Cellulose sulfate, a polyanionic compound derived from cotton, has been proposed as a topical microbicide to reduce the sexual transmission of HIV. However, a phase III clinical trial of a vaginal gel formulation of cellulose sulfate (Ushercell) had to be prematurely closed after early data indicated microbicide users had a higher rate of HIV infection than women using a placebo. The unexpected results of the cellulose sulfate trail prompted us to reexamine and attempt to replicate the available preclinical data for this compound and other polyanions. We show here that cellulose sulfate has a biphasic effect on HIV infection in vitro: at high concentrations it inhibits infection but at low concentrations it significantly and reproducibly increases HIV infection. This stimulatory effect is evident for the R5-tropic strains of virus responsible for sexual transmission, reflects the rate of infection rather than viral growth, and occurs at clinically relevant concentrations of the compound. An examination of published studies shows that the biphasic effect of cellulose sulfate was evident in previous research by independent laboratories and is also found for other polyanions such as dextrin sulfate and PRO2000. These data help in understanding the failure of the Ushercell clinical trial and indicate that cellulose sulfate is not safe for mucosal application in humans.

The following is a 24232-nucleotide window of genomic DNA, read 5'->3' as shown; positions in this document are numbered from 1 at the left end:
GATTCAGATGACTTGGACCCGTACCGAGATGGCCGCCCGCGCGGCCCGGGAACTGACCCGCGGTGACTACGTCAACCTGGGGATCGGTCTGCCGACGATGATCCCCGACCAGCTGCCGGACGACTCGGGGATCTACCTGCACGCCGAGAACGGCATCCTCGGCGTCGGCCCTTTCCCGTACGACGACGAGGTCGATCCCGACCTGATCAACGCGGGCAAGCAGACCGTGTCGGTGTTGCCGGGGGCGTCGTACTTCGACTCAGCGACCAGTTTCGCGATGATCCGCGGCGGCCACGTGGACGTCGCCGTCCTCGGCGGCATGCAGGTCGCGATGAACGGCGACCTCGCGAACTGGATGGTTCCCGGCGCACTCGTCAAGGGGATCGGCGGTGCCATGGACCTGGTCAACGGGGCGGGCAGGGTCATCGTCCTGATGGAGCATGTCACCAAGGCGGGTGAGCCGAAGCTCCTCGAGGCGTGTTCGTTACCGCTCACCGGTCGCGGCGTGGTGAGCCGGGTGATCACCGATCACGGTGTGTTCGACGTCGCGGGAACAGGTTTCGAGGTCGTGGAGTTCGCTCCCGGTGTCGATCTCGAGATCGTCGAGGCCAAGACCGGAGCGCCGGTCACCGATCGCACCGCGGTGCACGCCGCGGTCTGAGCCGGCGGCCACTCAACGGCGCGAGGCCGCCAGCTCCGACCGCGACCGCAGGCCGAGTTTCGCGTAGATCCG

ASJC Scopus subject areas
- Infectious Diseases